Sometimes it is hard to ignore the distractions that threaten to take you off course and scuttle your business success. One such distraction happens when we give in to temptation and reach for more customers or new customers without regard for the fact that these customers are not a good fit for our products, our services, our team or our phase of growth.

If we overextend our resources, our staff or our focus, we risk losing our core business and our loyal customers as well as the targets we SHOULD focus on. There are a lot of things that can go wrong when you try to expand your customer base at the expense of stability and focus.

  • You might assign staff or expand locations to target these new customers and in so doing, deplete the resources and funds you need to retain existing customers or target customers that better fit your product or service profile.
  • You might target a risky customer base that will not pay bills on time because they don’t have the funds or because they are not dependable.
  • You might close a deal that requires you to provide a different product or service or expand in a way that will challenge you to meet your obligations and this could affect your reputation, and your ability to stay in business.
  • You might deviate from your core business and competency and be seen as a company that does a bit of everything but doesn’t do any one thing well!
  • You might stretch the boundaries of your products, services or staff and provide ‘good enough’ rather than ‘excellence’ so that your customer satisfaction decreases.
  • You might substantially change the role, or success of a sales person, a team member, or a manager and, by doing so, you might lose good employees.
  • You might find yourself dealing with a customer account or market segment that will cause you to deviate from your product road map…..

Any or all of these things can happen when you overreach and try for customers that are not a good fit, or attempt to expand a market to include a customer base that doesn’t satisfy your target market. When temptation looms, you have to turn back to your bedrock mission, vision and core competencies and carefully assess the advisability of taking this leap.

I have seen it happen many times with large and small companies and it is never pretty! It happens when a large enterprise acquires another company to expand its customer base by offering new products and services it cannot support and doesn’t understand. It happens when a small company tries to reach into a competitor’s market share and steal customers who do not want the features or products they offer. It happens when a business sees a market segment and a group of customers they think they can target and ignores the fact that these customers do not fit their company profile. This is a common misstep and it happens when an organization decides that winning a particular customer will influence other customer decisions. The thought process goes something like this, ‘Customer X is influential in the market and if I can get them on board, other customers will follow suit.’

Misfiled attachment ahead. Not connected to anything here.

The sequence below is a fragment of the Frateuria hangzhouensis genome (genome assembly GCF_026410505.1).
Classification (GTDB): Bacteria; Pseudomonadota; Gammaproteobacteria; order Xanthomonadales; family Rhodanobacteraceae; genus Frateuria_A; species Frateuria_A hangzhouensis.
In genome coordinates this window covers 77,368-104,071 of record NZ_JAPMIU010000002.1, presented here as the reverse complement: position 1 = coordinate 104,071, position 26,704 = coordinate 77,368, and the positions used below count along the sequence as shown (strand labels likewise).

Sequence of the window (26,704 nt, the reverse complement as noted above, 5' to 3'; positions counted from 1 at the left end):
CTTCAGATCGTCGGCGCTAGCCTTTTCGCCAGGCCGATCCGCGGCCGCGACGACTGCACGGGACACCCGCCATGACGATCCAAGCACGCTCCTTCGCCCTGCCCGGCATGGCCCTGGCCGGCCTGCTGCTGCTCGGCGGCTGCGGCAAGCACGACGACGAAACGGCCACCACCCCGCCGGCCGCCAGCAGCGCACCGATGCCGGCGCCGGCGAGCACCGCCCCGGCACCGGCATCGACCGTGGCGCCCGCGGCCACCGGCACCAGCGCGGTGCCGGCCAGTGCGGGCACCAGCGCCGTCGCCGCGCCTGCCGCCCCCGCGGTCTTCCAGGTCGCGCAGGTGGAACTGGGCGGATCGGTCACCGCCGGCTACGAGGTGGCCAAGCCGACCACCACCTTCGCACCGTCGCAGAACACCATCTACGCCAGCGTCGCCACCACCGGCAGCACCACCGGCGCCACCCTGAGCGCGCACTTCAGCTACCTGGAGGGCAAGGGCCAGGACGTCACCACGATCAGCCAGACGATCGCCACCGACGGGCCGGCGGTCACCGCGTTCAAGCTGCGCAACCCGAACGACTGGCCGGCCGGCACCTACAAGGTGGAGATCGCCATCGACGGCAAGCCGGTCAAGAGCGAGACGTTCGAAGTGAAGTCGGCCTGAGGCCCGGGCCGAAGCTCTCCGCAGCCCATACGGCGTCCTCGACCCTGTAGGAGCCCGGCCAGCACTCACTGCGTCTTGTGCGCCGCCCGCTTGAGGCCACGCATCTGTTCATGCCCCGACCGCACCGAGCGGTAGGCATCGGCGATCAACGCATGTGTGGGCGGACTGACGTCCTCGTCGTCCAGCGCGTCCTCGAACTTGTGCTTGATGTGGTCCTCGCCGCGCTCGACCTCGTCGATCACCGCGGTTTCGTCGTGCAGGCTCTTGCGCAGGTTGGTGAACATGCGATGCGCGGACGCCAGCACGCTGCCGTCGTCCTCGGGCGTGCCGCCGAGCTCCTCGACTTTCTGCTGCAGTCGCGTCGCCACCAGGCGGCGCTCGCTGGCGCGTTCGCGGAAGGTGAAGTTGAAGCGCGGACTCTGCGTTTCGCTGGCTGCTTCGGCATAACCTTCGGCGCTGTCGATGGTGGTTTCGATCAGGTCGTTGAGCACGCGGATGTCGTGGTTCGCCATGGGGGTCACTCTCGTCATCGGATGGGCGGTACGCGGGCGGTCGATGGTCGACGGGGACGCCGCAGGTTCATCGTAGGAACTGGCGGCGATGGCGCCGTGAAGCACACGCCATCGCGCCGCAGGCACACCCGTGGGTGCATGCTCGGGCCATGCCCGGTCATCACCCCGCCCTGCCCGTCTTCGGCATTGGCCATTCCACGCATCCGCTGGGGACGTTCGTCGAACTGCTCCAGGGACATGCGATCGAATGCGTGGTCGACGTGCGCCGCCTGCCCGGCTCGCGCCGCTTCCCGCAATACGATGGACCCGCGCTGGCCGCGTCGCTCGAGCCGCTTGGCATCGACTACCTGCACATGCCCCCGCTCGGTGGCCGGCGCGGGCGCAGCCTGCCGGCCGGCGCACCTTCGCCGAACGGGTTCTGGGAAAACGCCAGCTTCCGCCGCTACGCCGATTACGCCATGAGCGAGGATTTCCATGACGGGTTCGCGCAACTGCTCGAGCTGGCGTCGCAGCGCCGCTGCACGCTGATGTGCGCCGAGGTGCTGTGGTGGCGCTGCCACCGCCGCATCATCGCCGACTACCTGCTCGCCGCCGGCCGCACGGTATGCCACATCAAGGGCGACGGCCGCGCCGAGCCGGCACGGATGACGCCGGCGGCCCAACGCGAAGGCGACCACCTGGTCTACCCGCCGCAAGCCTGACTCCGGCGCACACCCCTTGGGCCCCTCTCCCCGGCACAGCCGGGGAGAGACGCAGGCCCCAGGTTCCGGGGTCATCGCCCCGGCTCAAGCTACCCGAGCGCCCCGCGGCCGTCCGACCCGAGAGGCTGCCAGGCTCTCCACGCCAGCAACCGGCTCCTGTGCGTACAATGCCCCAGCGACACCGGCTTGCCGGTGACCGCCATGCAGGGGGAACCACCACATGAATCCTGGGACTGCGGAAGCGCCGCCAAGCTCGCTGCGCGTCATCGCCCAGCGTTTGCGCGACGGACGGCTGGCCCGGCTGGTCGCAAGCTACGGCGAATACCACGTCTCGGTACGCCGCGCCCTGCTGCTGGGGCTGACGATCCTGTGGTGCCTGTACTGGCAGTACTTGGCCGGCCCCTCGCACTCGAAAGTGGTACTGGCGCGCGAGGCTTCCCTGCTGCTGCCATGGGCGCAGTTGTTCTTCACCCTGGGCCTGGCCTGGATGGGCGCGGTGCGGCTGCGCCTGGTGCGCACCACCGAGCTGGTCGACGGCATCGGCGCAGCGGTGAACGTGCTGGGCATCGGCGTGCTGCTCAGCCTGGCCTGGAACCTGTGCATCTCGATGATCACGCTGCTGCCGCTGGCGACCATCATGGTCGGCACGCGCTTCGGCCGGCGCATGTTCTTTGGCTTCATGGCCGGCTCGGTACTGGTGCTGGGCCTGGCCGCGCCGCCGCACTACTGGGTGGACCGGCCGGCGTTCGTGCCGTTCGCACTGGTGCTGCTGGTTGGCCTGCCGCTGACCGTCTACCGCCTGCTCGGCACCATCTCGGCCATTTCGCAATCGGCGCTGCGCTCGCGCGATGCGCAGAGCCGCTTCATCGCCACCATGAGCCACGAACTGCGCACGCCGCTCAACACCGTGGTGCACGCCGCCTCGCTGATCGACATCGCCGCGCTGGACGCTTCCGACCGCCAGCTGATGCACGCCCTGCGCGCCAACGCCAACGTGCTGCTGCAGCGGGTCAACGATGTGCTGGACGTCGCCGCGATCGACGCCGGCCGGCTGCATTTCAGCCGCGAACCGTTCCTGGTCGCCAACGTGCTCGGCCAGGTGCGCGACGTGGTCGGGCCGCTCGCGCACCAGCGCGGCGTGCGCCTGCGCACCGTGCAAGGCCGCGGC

In order to get these customers on board, you will have to use precious resources, and you might have to deviate from your product roadmap, you will incur expenses, and you just might change your fortune with existing customers and market reputation.

Do what you do well, focus on the core, and find and retain the customers that are most likely to buy your products or services – those who want and need what you have to offer and are willing to pay for what you provide.

When we give in to temptation, it is usually because we are greedy. We want more but more isn’t always better.

Be prudent and logical and look at new customers as you would any new relationship. Is this person going to like what you have to offer? Are they going to make you happy? Can you make THEM happy?

Don’t give in to greed or set impractical expectations. Stay the course, and expand and grow organically.

Don’t force success!

Original Post : Are You Greedy for Customers?